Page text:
around eight years. Despite there being 5000 homeless people in the
Vale of Glamorgan, the residents were evicted from the social housing
in order to build yet more yuppie flats. The council are yet to do
anything to the site and clearly don’t like the attention the
travellers have brought to it so they are attempting to ban them from
‘residing in their vehicles’ throughout the county for
three months! The order was directed at named and unnamed individuals
suggesting that anybody who spends too long in their vehicle in the
area could be breaking the order and face arrest, impounding of
vehicle or a £1000 fine.

Bizarrely the case was held in a magistrates court, (a criminal
court) despite being a civil matter. One of the travellers (and
previous winner of Crap Arrest) told SchNEWS, “Basically our
solicitors told us that if we hadn’t challenged this it would
have gone through on the nod, but it was a total misuse of the
law”. The case has been adjourned for a month to go to county

* Having eviction problems? Try the Advisory Service for Squatters



After two days hitching rides on tractors through the mountainous
back roads of Honduras, hiding from military checkpoints in car boots,
Honduras’ democratically elected president Manuel Zelaya quietly
slipped into the Brazilian embassy in Tegucigalpa last Monday (21st).
Zelaya promptly appeared on the embassy balcony to announce his
return, sparking a siege of the embassy and a wave of protest and
repression across the country.

On hearing of Zelaya’s return, thousands immediately descended
on the embassy to show their support and protect the president. After
seeing their laughing denial of Zelaya’s return disproved, the
coup regime responded by announcing a national curfew, cut off the
embassy’s electricity and water and sent hundreds of soldiers
and police to surround the embassy. At 5am the next morning the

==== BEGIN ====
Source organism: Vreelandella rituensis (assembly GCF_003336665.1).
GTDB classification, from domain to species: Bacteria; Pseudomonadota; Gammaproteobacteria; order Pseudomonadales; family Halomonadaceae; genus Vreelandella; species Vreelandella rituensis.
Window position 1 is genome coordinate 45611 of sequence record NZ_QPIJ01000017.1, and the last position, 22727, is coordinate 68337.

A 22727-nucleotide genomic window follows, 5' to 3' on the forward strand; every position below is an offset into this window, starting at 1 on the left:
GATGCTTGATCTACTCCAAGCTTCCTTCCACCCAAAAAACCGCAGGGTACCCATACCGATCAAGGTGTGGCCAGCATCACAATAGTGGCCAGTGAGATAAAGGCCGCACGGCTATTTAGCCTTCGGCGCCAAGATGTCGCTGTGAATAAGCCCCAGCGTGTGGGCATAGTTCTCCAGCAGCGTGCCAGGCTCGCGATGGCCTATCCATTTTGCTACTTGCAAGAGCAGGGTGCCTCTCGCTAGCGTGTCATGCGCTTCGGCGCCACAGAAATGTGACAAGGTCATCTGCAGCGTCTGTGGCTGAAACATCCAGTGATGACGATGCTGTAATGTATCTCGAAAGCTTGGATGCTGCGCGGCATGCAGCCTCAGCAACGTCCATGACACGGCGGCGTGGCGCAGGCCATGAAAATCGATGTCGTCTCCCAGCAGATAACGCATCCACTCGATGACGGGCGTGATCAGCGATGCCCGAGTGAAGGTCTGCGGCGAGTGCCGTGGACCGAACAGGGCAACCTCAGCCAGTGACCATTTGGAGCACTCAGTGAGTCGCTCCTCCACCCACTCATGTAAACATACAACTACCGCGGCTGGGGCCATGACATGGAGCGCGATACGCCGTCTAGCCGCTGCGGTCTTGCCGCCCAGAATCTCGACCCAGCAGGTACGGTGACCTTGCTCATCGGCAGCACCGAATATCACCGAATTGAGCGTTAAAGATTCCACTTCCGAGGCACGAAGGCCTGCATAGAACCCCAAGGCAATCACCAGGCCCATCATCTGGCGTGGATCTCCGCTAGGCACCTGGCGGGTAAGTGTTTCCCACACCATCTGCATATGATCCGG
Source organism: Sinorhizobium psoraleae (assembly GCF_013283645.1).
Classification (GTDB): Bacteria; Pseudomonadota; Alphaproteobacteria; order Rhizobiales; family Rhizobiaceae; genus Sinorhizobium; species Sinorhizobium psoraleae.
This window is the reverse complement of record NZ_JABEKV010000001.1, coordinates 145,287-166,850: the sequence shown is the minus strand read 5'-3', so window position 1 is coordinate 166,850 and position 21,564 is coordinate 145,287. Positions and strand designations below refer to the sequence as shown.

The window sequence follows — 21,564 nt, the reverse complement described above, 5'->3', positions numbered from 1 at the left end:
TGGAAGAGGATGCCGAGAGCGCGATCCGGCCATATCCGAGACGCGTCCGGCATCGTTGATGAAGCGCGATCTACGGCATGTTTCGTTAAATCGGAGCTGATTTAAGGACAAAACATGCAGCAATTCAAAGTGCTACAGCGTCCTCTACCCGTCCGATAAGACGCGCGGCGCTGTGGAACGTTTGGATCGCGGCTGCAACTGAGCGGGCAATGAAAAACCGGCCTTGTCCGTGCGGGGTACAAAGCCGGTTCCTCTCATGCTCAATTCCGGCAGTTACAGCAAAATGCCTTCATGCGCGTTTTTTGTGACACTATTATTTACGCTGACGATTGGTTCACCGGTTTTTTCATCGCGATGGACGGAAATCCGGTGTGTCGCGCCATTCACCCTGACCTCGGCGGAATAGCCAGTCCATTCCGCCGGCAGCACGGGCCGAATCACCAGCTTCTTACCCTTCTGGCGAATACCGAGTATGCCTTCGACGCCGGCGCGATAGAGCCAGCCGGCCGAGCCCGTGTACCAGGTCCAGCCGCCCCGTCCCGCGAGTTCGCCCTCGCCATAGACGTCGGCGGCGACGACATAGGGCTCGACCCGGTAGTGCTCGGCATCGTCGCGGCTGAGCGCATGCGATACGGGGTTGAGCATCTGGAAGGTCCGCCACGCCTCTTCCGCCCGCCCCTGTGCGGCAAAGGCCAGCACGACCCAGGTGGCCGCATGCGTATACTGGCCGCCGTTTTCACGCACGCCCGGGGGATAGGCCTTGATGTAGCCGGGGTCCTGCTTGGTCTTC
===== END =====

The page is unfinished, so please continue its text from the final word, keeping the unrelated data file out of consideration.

military began to disperse the peaceful crowd with tear gas, rubber
bullets, water cannons and live rounds.

During the assault, police also attacked the offices of the Committee
for Detained and Disappeared Persons of Honduras (COFADEH), firing
tear gas into the building. COFADEH Director Bertha Oliva said:
“The people can’t even walk the streets in peace.
They’re being beaten just for stepping out of doors. [The
police] hunt them as if for sport.” COFADEH alone documented 36
serious injuries and at least two deaths while independent reports
indicated police arrested around 350 people and detained them in the
Villa Olympica football stadium.

After dispersing the crowds, masked police and soldiers cordoned off
the streets around the embassy, preventing access even for
international journalists and human rights workers. A few hours later
they wheeled in a pick-up with massive speakers in the back and began
to direct a constant stream of loud music at the embassy building.

Honduran congressman Marvin Ponce, who was with Zelaya in the
embassy, described the regime’s reaction as: “a reflection
of their philosophies, this government of putschists. They don’t
respect human rights. They don’t want a political

Despite the curfew remaining in place throughout Tuesday and
Wednesday, Hondurans have continued to take to the streets, with
thousands marching against the coup, setting up barricades of burning
tires and participating in protest caravans of hundreds of vehicles.
Attempting to regain control, police and military have been
confronting marchers on the city streets and in residential areas,
raiding houses in poor neighbourhoods in search of dissidents.

Coup leader Roberto Micheletti initially demanded Brazil either grant
Zelaya asylum in Brazil, or turn him over to be tried. However, he now
appears to be cracking, first stating: “I will talk with anybody
anywhere at any time, including with former President Manuel
Zelaya”, before inviting an Organisation of American States
(OAS) delegation to the country to broker an agreement. Short of a
full-on assault on the embassy of the country with Latin
America’s biggest air force, it might be the only chance
he’s got.

* For background see SchNEWS 691, 682

** See also and



SchNEWS advises all readers - refugees didn't go to Calais for a
Bruise Cruise. Honest.


Jo Makepeace